Earlier this month, Rishi Sunak delivered the Spring 2021 Budget. As payroll and HR technology consultants we are well aware of the impact that the yearly budget delivered by the chancellor can have on HR and payroll, so we wanted to dive into the announcements to see what it all means. Here are our thoughts on the five key takeaways from the Budget 2021 for HR & Payroll.
The new Off-Payroll Working Rules (for contractors) had been due to take effect in April 2020 but were delayed for a year in light of the Covid-19 pandemic. As part of the budget the Chancellor confirmed that the new rules will definitely apply from 6 April 2021. Any business engaging workers through intermediaries (such as personal service companies) must ensure that they are fully prepared for the changes. HMRC have stated that they are keen to support businesses and have confirmed their pledge not to impose penalties in the 2021-22 tax year unless there is evidence of deliberate non-compliance. HMRC have also said that (unless they have reason to suspect fraud or criminal conduct) they will not use information acquired as a result of the rules to open a new compliance enquiry into the returns for earlier tax years.
The furlough scheme (also known as the Coronavirus Job Retention Scheme) was extended to the end of September 2021. The Chancellor confirmed that as businesses start to reopen there will be an expectation that employers will start to contribute to the cost of the furlough scheme. The scheme currently allows employers to claim 80% of employees wages up to a maximum of £2500. The scheme will continue as per the current rules from March to June, with employers expected to contribute 10% of the employee wages in July and 20% in August and September to ensure the employee still receives the minimum of 80% whilst furloughed.
Visit our Covid19 hub for more CJRS resources.
The Chancellor also announced an increase to the National Minimum Wage and changes to the age threshold for entitlement to the National Living Wage. As of the 1st April 2021, the National Living Wage will rise to £8.91 per hour and the age threshold will be lowered from 25 to 23.
At the time of writing, the National Living Wage is £8.72 per hour and all workers over the age of 25 are entitled to this rate of pay. Those aged below 25 receive varying rates of minimum hourly pay depending on their age and if they are employed in an apprenticeship scheme.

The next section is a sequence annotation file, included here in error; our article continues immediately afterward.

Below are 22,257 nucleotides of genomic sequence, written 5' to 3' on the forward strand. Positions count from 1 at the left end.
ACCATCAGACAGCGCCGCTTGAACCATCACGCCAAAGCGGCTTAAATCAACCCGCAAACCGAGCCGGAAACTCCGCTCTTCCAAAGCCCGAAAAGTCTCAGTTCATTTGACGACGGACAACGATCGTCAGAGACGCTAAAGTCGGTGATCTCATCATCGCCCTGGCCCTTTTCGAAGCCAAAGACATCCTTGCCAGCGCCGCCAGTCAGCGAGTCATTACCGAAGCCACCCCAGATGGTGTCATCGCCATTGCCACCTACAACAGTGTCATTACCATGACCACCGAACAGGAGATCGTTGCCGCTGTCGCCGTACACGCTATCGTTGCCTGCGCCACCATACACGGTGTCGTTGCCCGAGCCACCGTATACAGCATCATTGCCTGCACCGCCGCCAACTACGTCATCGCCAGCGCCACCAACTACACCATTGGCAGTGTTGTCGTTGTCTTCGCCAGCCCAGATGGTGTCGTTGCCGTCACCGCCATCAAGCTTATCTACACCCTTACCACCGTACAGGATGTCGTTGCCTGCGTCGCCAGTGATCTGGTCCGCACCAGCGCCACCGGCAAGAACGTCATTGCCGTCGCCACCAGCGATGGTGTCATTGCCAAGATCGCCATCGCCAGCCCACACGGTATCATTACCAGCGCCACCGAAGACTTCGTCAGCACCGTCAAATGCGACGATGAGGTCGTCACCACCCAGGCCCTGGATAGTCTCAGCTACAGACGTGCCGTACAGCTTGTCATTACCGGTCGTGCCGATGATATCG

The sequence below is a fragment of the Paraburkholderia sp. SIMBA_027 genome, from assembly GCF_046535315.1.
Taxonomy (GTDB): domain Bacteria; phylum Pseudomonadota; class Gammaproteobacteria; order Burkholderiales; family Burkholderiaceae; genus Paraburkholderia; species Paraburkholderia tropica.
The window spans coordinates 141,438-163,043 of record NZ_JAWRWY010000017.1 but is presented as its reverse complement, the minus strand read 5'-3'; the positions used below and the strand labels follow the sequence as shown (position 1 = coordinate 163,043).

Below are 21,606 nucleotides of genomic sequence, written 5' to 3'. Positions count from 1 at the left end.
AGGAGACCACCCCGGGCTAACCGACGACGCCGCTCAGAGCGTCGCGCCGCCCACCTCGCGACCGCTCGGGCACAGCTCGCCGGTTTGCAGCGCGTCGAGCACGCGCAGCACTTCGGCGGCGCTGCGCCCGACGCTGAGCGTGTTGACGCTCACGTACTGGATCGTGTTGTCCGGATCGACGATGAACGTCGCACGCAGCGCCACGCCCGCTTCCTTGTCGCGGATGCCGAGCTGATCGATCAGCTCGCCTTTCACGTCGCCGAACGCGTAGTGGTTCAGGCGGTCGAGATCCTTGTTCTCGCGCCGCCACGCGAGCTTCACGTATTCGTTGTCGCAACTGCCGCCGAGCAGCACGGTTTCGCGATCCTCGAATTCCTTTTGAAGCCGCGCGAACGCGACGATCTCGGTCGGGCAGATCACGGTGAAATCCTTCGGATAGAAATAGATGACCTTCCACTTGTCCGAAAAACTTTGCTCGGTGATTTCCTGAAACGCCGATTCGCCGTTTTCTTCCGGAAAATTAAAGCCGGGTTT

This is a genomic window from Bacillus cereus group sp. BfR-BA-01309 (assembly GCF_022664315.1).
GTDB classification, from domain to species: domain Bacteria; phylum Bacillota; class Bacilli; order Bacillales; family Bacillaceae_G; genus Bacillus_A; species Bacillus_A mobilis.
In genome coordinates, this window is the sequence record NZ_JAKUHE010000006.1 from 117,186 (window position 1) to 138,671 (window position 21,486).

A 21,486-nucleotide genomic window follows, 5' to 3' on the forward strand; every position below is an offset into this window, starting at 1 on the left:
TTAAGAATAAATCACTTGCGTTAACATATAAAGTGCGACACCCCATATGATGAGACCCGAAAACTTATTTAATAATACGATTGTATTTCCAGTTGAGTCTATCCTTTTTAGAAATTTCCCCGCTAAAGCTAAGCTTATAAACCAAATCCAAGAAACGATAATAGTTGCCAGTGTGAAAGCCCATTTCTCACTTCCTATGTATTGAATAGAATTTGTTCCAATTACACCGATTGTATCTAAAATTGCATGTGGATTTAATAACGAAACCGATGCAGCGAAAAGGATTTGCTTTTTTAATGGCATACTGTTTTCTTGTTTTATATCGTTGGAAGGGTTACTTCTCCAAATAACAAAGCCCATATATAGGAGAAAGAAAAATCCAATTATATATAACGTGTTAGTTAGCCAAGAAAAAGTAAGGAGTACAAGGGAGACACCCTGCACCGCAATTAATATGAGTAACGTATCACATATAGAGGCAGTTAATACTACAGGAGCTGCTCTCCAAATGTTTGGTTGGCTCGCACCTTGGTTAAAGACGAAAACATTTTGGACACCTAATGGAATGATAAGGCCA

As announced at Spending Review 2020, the government will increase the Personal Allowance and the basic rate limit in line with the September CPI figure for 2021 to 2022. The Personal Allowance will therefore increase to £12,570 and the basic rate limit to £37,700 for 2021 to 2022. The higher rate threshold (the Personal Allowance added to the basic rate limit) will increase to £50,270 for 2021 to 2022.
As announced in the Budget 2021, the government will legislate in Finance Bill 2021 to set the Personal Allowance at £12,570 and basic rate limit at £37,700 for 2022 to 2023, 2023 to 2024, 2024 to 2025 and 2025 to 2026. The higher rate threshold will therefore be £50,270 for these years.
The National Insurance contributions Upper Earnings Limit and Upper Profits Limit will remain aligned to the higher rate threshold at £50,270 for these years. The National Insurance contributions Upper Earnings Limit and Upper Profits Limit will be legislated for in the annual setting of National Insurance contributions limits and thresholds as standard.
Download our Tax Fact Card for more useful rates and threshold’s for payroll.
Coronavirus SSP rebates to continue
The Chancellor has also confirmed that the SSP rebate scheme for small and medium-sized enterprises (SMEs) will remain in place.
The scheme, which was announced at last year’s March Budget, allows SME employers to claim a refund for SSP in relation to Covid-19 (Coronavirus) of up to two weeks of eligible SSP costs per employee.
The scheme was put in place as a temporary measure to support employers in response to the pandemic and high levels of sickness absence associated with those who are absent from work with symptoms.
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This blog has been written by James Proctor, Director of Consulting & Services at Phase 3.